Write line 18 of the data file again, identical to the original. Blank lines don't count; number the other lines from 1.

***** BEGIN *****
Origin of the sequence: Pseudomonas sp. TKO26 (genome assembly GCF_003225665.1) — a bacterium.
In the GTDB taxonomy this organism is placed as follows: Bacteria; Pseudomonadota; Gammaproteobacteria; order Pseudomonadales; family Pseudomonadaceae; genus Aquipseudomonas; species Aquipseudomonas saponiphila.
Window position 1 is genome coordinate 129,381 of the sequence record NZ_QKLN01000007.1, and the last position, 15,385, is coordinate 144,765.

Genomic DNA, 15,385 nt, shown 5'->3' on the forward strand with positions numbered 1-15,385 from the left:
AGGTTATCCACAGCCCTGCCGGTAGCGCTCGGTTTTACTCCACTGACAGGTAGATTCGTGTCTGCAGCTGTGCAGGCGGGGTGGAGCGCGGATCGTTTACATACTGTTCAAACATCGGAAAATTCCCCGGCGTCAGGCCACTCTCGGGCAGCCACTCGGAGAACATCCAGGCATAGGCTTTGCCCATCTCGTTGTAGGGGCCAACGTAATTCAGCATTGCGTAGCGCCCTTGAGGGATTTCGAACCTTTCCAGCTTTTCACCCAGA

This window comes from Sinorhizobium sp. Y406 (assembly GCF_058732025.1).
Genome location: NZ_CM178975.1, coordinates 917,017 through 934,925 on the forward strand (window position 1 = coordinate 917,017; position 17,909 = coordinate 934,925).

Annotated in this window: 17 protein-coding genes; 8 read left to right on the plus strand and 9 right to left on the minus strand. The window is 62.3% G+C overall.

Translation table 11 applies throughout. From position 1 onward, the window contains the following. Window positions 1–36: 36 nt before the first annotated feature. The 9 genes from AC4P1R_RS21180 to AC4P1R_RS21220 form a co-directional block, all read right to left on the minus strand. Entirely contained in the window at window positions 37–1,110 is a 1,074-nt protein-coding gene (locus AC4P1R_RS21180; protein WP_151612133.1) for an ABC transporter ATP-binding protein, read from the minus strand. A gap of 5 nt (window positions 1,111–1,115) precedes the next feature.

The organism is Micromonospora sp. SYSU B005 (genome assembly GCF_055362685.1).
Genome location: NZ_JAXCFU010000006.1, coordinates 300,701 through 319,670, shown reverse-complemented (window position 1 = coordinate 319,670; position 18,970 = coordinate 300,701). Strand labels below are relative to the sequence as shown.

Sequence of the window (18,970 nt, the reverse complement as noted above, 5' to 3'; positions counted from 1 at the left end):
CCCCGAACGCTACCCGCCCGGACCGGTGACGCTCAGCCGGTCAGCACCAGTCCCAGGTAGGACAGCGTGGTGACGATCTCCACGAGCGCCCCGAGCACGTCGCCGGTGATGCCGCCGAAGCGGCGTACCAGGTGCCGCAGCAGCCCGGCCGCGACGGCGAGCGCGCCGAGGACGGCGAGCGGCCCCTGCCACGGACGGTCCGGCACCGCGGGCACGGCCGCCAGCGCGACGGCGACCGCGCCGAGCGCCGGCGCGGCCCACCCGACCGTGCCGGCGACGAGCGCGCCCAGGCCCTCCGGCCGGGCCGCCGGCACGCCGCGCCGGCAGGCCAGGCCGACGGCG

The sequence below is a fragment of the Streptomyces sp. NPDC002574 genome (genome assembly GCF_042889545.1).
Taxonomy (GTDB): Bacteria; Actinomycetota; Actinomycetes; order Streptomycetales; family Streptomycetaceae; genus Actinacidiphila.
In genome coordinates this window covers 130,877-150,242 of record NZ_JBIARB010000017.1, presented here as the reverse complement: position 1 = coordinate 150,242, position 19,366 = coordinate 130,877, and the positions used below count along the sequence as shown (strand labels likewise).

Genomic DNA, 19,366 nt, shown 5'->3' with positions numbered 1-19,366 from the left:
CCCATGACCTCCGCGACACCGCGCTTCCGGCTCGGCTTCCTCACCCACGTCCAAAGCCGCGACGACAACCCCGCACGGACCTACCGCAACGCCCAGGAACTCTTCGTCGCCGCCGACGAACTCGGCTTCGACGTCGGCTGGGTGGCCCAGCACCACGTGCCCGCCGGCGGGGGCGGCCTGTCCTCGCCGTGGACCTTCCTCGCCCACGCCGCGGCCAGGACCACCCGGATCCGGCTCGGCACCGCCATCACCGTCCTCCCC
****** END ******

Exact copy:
CCCATGACCTCCGCGACACCGCGCTTCCGGCTCGGCTTCCTCACCCACGTCCAAAGCCGCGACGACAACCCCGCACGGACCTACCGCAACGCCCAGGAACTCTTCGTCGCCGCCGACGAACTCGGCTTCGACGTCGGCTGGGTGGCCCAGCACCACGTGCCCGCCGGCGGGGGCGGCCTGTCCTCGCCGTGGACCTTCCTCGCCCACGCCGCGGCCAGGACCACCCGGATCCGGCTCGGCACCGCCATCACCGTCCTCCCC